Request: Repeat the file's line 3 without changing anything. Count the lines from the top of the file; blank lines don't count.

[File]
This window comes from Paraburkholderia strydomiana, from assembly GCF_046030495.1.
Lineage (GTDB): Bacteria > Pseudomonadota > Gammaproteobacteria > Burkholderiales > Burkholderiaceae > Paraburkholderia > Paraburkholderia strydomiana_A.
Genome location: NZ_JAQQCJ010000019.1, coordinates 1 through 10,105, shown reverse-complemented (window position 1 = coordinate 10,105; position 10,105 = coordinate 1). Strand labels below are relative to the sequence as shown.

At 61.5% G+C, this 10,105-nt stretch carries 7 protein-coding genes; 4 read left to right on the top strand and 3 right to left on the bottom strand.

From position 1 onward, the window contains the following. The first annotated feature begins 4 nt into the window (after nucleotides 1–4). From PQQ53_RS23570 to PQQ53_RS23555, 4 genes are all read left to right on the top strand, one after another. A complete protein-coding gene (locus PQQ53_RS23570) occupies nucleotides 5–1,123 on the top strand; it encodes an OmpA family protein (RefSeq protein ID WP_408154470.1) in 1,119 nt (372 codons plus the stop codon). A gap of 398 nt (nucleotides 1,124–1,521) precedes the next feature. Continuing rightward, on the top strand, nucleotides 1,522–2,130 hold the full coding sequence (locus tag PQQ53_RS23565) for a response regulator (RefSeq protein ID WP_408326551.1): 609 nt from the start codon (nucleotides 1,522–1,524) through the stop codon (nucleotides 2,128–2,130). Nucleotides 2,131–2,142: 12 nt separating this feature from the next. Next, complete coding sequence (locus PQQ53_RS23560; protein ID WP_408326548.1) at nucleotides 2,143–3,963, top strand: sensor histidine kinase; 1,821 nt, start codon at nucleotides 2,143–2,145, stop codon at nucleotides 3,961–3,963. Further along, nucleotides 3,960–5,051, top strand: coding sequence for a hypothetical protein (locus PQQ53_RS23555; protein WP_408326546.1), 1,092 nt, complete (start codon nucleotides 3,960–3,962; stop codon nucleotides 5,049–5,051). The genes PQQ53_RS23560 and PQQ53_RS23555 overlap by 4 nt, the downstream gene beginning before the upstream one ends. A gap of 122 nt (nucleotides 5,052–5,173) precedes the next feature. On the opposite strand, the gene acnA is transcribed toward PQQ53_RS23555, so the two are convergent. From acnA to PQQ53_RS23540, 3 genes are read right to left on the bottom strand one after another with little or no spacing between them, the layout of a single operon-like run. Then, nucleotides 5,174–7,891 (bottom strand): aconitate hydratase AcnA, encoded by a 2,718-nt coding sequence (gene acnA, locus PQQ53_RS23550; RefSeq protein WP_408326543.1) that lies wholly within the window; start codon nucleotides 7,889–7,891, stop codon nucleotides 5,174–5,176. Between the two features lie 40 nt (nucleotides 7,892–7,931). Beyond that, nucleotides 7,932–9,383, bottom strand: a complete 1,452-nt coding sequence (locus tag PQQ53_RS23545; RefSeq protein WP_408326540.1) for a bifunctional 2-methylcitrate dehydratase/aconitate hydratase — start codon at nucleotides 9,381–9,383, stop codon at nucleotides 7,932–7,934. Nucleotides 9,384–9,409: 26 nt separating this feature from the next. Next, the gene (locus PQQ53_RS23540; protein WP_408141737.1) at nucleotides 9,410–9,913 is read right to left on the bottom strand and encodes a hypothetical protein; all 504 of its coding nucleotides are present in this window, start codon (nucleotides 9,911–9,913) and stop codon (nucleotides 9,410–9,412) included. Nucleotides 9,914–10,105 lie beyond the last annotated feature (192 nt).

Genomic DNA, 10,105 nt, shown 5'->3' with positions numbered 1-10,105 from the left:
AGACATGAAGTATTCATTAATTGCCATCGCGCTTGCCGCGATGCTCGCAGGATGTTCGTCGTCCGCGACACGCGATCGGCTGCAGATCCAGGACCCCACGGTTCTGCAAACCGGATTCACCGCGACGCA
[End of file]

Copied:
Genome location: NZ_JAQQCJ010000019.1, coordinates 1 through 10,105, shown reverse-complemented (window position 1 = coordinate 10,105; position 10,105 = coordinate 1). Strand labels below are relative to the sequence as shown.